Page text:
Thousands of golfers drive golf carts each day as they maneuver the many courses in the United States and around the globe. Thousands more use golf carts for regular transportation. Anyone who has considered buying a golf cart knows the first step is to decide whether to buy a gas or electric golf cart. Each of the two main varieties offer a range of benefits and drawbacks, and understanding them plays a key role in the selection process.
Gas-powered golf carts operate with a traditional combustion engine. Most are four-cycle engines, but some two-cycle engines exist. Drivers fuel them with regular automobile gas, which can be added via a traditional gas station fuel pump or by dumping in gas from a can. Large rechargeable 38- or 48-volt battery cells power electric golf carts. The batteries must be charged regularly to ensure that the carts can continue to operate. When battery power fades, the cart's speed slows. Both types of carts have benefits and drawbacks, and the cart that a particular person prefers depends largely on personal preferences and intended use. Most cart owners drive battery-powered carts.
Some golf cart owners prefer gas-powered golf carts because they run at faster speeds, can pull heavier loads and are easy to refill. More speed means making it from one place to the next in less time. As well, faster carts are sometimes allowed to drive on roads where slow-moving electric carts are not able to maintain minimum speeds. Given their benefits, gas carts are often popular among those who prefer a custom-built cart. These sorts of carts feature more amenities and options, which drives up the price of the carts.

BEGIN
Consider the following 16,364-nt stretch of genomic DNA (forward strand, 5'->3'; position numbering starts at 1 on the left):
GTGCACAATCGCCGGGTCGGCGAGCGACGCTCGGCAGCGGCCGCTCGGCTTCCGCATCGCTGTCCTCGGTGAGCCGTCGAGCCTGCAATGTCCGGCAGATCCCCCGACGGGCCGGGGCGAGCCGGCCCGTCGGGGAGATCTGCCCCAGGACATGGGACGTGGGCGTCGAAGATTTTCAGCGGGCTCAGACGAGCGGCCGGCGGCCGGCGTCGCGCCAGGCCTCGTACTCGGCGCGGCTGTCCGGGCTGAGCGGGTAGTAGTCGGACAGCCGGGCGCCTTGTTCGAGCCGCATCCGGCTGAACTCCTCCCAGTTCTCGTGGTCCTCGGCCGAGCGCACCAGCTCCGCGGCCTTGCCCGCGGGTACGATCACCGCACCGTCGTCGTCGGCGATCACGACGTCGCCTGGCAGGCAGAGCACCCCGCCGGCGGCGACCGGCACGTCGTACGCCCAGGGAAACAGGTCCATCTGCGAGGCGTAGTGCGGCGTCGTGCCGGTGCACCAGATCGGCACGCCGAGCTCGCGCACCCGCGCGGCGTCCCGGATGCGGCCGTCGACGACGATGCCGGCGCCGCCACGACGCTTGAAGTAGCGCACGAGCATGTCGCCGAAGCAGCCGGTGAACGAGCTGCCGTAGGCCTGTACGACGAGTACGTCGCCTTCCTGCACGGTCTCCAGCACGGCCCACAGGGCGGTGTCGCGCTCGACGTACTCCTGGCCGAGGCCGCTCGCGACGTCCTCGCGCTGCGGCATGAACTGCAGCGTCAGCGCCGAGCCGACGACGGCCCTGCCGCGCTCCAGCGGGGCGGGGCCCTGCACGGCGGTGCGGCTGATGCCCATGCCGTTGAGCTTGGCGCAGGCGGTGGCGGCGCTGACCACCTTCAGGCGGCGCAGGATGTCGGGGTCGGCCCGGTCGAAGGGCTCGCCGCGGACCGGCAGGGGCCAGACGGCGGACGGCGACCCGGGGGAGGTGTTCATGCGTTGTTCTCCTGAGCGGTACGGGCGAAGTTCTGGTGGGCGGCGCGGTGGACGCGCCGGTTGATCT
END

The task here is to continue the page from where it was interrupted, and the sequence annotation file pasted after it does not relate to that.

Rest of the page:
Electric golf carts produce no emissions. Thus, they are friendlier to the environment. They also produce less noise than gas carts. Most electric golf carts cost slightly less to purchase and they are less frequently used for custom-built carts. Used electric carts are generally less costly to purchase than their gas-powered counterparts and they are more readily available. As well, electric golf carts cost less to maintain and operate because recharging them is less expensive than buying gas for a gas cart and because they do not require as much constant maintenance.
With gas-powered carts, a driver only needs to dump a gallon of fuel into a cart to resume operation, but the fuel also produces more pollution. The carbon-monoxide emissions pose a threat to health when carts are operated within enclosed spaces such as a garage. As well, gas carts make more noise and require regular maintenance in the form of oil changes.
Electric golf carts pose problems because it can be more difficult to estimate when they will run out of power and they are more difficult to recharge. If a cart runs out of battery power on the golf course or in another location away from a charging unit, drivers can be stranded; in addition, electric carts feature batteries that are not easily removed for charging. In many cases, they need to be towed or pushed when they run out of power.